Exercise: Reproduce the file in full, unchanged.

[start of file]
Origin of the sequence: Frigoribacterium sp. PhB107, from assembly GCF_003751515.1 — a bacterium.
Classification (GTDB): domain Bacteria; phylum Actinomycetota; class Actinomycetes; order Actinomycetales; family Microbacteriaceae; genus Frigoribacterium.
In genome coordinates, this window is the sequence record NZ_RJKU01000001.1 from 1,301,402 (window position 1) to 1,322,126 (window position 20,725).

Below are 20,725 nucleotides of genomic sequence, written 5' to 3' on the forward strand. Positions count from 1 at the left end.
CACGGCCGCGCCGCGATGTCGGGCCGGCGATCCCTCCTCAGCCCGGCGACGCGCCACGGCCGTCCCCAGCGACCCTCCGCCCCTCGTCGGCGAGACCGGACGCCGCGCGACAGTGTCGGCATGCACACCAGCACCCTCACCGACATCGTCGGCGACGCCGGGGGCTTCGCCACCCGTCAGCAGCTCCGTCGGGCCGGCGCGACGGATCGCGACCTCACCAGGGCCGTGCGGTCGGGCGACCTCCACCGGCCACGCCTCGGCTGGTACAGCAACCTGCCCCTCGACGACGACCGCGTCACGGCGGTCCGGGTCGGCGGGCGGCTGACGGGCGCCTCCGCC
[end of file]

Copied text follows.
Origin of the sequence: Frigoribacterium sp. PhB107, from assembly GCF_003751515.1 — a bacterium.
Classification (GTDB): domain Bacteria; phylum Actinomycetota; class Actinomycetes; order Actinomycetales; family Microbacteriaceae; genus Frigoribacterium.
In genome coordinates, this window is the sequence record NZ_RJKU01000001.1 from 1,301,402 (window position 1) to 1,322,126 (window position 20,725).

Below are 20,725 nucleotides of genomic sequence, written 5' to 3' on the forward strand. Positions count from 1 at the left end.
CACGGCCGCGCCGCGATGTCGGGCCGGCGATCCCTCCTCAGCCCGGCGACGCGCCACGGCCGTCCCCAGCGACCCTCCGCCCCTCGTCGGCGAGACCGGACGCCGCGCGACAGTGTCGGCATGCACACCAGCACCCTCACCGACATCGTCGGCGACGCCGGGGGCTTCGCCACCCGTCAGCAGCTCCGTCGGGCCGGCGCGACGGATCGCGACCTCACCAGGGCCGTGCGGTCGGGCGACCTCCACCGGCCACGCCTCGGCTGGTACAGCAACCTGCCCCTCGACGACGACCGCGTCACGGCGGTCCGGGTCGGCGGGCGGCTGACGGGCGCCTCCGCC